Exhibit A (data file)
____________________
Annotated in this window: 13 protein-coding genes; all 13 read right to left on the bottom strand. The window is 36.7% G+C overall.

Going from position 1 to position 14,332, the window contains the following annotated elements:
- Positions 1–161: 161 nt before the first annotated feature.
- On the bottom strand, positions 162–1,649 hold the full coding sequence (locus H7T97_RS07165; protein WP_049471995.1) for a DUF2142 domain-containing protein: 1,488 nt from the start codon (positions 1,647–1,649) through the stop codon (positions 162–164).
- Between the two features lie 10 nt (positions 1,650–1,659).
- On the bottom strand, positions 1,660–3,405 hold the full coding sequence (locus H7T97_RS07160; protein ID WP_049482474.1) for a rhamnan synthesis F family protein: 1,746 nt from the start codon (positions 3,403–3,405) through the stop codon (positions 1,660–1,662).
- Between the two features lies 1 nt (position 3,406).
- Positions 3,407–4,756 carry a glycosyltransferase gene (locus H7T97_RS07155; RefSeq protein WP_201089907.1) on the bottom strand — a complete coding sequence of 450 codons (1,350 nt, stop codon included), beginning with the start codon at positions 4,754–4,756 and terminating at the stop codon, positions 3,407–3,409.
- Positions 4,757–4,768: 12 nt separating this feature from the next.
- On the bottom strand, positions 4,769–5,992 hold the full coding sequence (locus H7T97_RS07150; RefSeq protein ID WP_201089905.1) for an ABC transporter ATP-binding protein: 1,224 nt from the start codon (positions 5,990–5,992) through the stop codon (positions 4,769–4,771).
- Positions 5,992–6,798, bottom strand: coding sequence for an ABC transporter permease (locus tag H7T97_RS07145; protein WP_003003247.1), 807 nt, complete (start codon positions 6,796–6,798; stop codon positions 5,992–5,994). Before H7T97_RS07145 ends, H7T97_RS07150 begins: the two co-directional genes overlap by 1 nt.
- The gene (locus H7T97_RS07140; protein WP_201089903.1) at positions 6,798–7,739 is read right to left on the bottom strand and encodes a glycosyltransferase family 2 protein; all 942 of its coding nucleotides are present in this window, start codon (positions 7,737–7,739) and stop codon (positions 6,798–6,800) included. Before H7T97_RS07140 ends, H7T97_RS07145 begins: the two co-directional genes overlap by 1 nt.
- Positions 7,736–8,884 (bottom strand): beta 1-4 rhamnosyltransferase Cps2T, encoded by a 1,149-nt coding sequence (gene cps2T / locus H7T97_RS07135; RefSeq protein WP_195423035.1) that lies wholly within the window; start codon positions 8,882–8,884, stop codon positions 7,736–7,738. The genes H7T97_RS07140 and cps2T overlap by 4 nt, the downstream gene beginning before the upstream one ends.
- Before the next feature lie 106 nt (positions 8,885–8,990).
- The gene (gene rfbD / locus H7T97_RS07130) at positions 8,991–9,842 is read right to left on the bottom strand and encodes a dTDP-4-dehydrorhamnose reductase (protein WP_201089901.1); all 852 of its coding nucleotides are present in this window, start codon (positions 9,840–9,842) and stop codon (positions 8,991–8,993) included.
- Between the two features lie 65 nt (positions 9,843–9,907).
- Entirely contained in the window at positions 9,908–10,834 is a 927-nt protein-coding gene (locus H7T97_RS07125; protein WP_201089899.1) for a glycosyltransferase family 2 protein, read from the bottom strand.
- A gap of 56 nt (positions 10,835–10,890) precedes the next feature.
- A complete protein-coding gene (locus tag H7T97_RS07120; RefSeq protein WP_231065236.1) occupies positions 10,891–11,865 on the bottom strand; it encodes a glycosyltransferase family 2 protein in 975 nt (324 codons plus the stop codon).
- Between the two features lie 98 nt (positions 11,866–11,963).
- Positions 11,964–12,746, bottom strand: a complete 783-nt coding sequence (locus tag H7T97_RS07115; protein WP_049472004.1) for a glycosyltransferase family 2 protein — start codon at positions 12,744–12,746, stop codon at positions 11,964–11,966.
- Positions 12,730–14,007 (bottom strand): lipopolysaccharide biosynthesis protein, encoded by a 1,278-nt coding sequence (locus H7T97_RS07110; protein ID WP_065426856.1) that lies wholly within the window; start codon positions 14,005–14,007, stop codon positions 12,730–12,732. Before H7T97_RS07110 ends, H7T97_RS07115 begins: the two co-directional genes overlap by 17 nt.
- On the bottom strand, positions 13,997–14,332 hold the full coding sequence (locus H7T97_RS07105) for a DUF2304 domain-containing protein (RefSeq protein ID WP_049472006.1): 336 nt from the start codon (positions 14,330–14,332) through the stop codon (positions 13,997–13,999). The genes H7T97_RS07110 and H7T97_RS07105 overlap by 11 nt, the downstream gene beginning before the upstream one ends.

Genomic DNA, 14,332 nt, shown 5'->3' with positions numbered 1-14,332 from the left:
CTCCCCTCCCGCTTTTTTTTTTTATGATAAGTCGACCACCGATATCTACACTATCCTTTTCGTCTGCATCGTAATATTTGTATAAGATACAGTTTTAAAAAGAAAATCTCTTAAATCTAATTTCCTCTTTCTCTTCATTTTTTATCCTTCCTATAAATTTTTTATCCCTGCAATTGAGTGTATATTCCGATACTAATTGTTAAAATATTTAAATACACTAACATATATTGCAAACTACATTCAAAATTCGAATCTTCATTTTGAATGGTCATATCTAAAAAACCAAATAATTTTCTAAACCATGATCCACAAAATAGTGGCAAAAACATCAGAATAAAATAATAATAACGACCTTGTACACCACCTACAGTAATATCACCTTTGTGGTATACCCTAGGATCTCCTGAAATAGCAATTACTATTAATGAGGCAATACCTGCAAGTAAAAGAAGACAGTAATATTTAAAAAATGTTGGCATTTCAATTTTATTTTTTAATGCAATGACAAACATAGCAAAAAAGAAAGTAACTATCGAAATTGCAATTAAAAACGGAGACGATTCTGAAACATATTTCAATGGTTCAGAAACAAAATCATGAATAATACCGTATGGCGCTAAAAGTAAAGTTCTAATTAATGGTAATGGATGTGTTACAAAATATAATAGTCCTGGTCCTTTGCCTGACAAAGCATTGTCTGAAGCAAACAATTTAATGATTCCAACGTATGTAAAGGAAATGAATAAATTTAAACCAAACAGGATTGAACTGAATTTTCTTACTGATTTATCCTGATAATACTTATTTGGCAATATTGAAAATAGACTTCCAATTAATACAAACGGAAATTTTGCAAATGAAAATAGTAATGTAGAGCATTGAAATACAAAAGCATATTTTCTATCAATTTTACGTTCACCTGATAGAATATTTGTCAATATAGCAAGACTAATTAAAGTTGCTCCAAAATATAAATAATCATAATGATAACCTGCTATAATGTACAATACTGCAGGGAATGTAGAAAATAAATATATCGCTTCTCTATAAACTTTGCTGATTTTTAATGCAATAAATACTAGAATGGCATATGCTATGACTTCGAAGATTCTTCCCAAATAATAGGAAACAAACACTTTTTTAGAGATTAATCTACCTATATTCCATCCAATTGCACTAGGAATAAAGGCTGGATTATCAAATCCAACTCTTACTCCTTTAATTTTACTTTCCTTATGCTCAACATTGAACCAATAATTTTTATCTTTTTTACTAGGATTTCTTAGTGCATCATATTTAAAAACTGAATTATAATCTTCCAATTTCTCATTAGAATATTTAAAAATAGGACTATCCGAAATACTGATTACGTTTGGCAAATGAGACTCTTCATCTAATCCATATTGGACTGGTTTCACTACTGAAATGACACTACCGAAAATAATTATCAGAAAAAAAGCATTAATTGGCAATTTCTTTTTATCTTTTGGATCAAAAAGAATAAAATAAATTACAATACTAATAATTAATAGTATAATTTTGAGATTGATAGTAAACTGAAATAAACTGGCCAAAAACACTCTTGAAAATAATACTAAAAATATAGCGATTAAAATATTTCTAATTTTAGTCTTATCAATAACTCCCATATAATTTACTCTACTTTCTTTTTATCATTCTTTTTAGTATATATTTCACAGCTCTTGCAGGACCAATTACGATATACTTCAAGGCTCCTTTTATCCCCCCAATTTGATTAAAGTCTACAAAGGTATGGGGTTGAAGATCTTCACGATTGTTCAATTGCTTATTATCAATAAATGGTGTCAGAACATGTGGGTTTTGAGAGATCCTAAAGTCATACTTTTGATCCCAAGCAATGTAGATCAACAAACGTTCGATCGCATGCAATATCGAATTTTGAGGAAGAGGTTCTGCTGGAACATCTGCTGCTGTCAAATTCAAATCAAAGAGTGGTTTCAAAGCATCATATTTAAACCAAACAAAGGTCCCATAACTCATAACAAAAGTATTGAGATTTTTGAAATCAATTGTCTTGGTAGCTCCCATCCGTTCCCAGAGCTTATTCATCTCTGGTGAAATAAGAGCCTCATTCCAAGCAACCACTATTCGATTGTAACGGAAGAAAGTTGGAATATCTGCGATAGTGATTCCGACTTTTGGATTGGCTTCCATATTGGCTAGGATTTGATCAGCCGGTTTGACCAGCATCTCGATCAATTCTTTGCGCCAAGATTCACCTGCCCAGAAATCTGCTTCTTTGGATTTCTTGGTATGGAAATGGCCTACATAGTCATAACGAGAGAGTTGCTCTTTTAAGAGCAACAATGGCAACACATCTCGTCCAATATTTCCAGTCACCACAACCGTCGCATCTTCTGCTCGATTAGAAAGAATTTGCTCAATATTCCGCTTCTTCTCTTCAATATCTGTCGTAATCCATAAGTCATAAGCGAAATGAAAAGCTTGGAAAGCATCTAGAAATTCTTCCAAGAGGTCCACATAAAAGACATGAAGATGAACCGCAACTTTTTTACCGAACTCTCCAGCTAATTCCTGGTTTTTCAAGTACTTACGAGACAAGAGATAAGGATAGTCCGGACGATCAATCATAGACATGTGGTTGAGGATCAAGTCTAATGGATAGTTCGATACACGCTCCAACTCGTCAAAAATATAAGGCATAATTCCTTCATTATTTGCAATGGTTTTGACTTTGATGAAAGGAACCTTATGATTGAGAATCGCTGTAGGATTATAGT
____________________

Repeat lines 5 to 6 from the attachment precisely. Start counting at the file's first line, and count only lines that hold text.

- Between the two features lie 10 nt (positions 1,650–1,659).
- On the bottom strand, positions 1,660–3,405 hold the full coding sequence (locus H7T97_RS07160; protein ID WP_049482474.1) for a rhamnan synthesis F family protein: 1,746 nt from the start codon (positions 3,403–3,405) through the stop codon (positions 1,660–1,662).